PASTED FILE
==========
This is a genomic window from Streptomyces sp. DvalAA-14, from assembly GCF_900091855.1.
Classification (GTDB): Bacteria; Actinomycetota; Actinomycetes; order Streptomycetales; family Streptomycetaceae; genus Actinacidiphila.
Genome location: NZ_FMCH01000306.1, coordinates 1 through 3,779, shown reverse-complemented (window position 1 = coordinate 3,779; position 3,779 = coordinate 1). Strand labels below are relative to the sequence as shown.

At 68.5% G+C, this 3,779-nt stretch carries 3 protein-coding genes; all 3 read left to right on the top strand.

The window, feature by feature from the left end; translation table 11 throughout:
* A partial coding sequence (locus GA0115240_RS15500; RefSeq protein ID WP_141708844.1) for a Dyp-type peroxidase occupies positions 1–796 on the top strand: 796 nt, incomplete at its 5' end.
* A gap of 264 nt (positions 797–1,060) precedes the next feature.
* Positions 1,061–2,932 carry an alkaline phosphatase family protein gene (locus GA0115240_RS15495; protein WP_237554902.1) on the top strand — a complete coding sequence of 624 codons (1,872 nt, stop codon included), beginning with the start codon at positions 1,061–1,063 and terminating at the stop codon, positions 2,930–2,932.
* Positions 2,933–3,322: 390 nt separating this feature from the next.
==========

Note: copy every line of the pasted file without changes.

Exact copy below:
This is a genomic window from Streptomyces sp. DvalAA-14, from assembly GCF_900091855.1.
Classification (GTDB): Bacteria; Actinomycetota; Actinomycetes; order Streptomycetales; family Streptomycetaceae; genus Actinacidiphila.
Genome location: NZ_FMCH01000306.1, coordinates 1 through 3,779, shown reverse-complemented (window position 1 = coordinate 3,779; position 3,779 = coordinate 1). Strand labels below are relative to the sequence as shown.

At 68.5% G+C, this 3,779-nt stretch carries 3 protein-coding genes; all 3 read left to right on the top strand.

The window, feature by feature from the left end; translation table 11 throughout:
* A partial coding sequence (locus GA0115240_RS15500; RefSeq protein ID WP_141708844.1) for a Dyp-type peroxidase occupies positions 1–796 on the top strand: 796 nt, incomplete at its 5' end.
* A gap of 264 nt (positions 797–1,060) precedes the next feature.
* Positions 1,061–2,932 carry an alkaline phosphatase family protein gene (locus GA0115240_RS15495; protein WP_237554902.1) on the top strand — a complete coding sequence of 624 codons (1,872 nt, stop codon included), beginning with the start codon at positions 1,061–1,063 and terminating at the stop codon, positions 2,930–2,932.
* Positions 2,933–3,322: 390 nt separating this feature from the next.